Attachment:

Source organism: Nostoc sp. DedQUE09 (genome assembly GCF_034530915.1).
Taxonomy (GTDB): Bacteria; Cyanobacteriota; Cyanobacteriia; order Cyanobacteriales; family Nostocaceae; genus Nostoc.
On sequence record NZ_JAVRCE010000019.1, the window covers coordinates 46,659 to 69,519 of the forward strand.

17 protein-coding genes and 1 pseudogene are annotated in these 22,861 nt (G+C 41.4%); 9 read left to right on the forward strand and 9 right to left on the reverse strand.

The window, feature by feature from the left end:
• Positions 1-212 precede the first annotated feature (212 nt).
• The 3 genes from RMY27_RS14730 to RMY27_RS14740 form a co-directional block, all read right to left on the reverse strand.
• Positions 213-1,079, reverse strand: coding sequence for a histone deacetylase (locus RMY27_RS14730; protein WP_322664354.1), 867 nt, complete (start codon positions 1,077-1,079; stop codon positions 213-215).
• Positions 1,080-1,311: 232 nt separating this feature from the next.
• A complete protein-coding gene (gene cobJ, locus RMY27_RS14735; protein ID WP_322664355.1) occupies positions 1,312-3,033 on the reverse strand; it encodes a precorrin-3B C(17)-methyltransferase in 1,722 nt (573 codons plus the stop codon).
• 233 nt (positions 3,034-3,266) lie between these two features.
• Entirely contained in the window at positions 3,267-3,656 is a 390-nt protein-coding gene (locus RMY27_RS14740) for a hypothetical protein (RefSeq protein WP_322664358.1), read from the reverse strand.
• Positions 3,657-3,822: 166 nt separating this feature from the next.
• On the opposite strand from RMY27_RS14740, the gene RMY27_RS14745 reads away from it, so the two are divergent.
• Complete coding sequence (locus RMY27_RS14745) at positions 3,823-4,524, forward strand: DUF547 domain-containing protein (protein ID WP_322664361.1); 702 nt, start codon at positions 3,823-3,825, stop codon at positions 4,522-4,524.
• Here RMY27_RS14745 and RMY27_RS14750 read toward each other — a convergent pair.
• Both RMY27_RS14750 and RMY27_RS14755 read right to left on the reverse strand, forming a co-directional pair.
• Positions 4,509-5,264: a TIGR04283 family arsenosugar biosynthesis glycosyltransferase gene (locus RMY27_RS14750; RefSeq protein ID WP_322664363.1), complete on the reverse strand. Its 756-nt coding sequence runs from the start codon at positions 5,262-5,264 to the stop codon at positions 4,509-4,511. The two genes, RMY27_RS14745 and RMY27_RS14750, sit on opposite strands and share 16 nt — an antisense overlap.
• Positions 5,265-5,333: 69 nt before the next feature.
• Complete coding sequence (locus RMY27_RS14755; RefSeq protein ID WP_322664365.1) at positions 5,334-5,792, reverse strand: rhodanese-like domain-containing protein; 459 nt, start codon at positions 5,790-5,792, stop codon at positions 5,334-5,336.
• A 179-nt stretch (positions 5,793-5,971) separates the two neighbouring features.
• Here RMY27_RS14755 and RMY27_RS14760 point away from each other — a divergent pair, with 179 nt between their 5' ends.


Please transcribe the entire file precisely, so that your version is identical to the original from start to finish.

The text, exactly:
Source organism: Nostoc sp. DedQUE09 (genome assembly GCF_034530915.1).
Taxonomy (GTDB): Bacteria; Cyanobacteriota; Cyanobacteriia; order Cyanobacteriales; family Nostocaceae; genus Nostoc.
On sequence record NZ_JAVRCE010000019.1, the window covers coordinates 46,659 to 69,519 of the forward strand.

17 protein-coding genes and 1 pseudogene are annotated in these 22,861 nt (G+C 41.4%); 9 read left to right on the forward strand and 9 right to left on the reverse strand.

The window, feature by feature from the left end:
• Positions 1-212 precede the first annotated feature (212 nt).
• The 3 genes from RMY27_RS14730 to RMY27_RS14740 form a co-directional block, all read right to left on the reverse strand.
• Positions 213-1,079, reverse strand: coding sequence for a histone deacetylase (locus RMY27_RS14730; protein WP_322664354.1), 867 nt, complete (start codon positions 1,077-1,079; stop codon positions 213-215).
• Positions 1,080-1,311: 232 nt separating this feature from the next.
• A complete protein-coding gene (gene cobJ, locus RMY27_RS14735; protein ID WP_322664355.1) occupies positions 1,312-3,033 on the reverse strand; it encodes a precorrin-3B C(17)-methyltransferase in 1,722 nt (573 codons plus the stop codon).
• 233 nt (positions 3,034-3,266) lie between these two features.
• Entirely contained in the window at positions 3,267-3,656 is a 390-nt protein-coding gene (locus RMY27_RS14740) for a hypothetical protein (RefSeq protein WP_322664358.1), read from the reverse strand.
• Positions 3,657-3,822: 166 nt separating this feature from the next.
• On the opposite strand from RMY27_RS14740, the gene RMY27_RS14745 reads away from it, so the two are divergent.
• Complete coding sequence (locus RMY27_RS14745) at positions 3,823-4,524, forward strand: DUF547 domain-containing protein (protein ID WP_322664361.1); 702 nt, start codon at positions 3,823-3,825, stop codon at positions 4,522-4,524.
• Here RMY27_RS14745 and RMY27_RS14750 read toward each other — a convergent pair.
• Both RMY27_RS14750 and RMY27_RS14755 read right to left on the reverse strand, forming a co-directional pair.
• Positions 4,509-5,264: a TIGR04283 family arsenosugar biosynthesis glycosyltransferase gene (locus RMY27_RS14750; RefSeq protein ID WP_322664363.1), complete on the reverse strand. Its 756-nt coding sequence runs from the start codon at positions 5,262-5,264 to the stop codon at positions 4,509-4,511. The two genes, RMY27_RS14745 and RMY27_RS14750, sit on opposite strands and share 16 nt — an antisense overlap.
• Positions 5,265-5,333: 69 nt before the next feature.
• Complete coding sequence (locus RMY27_RS14755; RefSeq protein ID WP_322664365.1) at positions 5,334-5,792, reverse strand: rhodanese-like domain-containing protein; 459 nt, start codon at positions 5,790-5,792, stop codon at positions 5,334-5,336.
• A 179-nt stretch (positions 5,793-5,971) separates the two neighbouring features.
• Here RMY27_RS14755 and RMY27_RS14760 point away from each other — a divergent pair, with 179 nt between their 5' ends.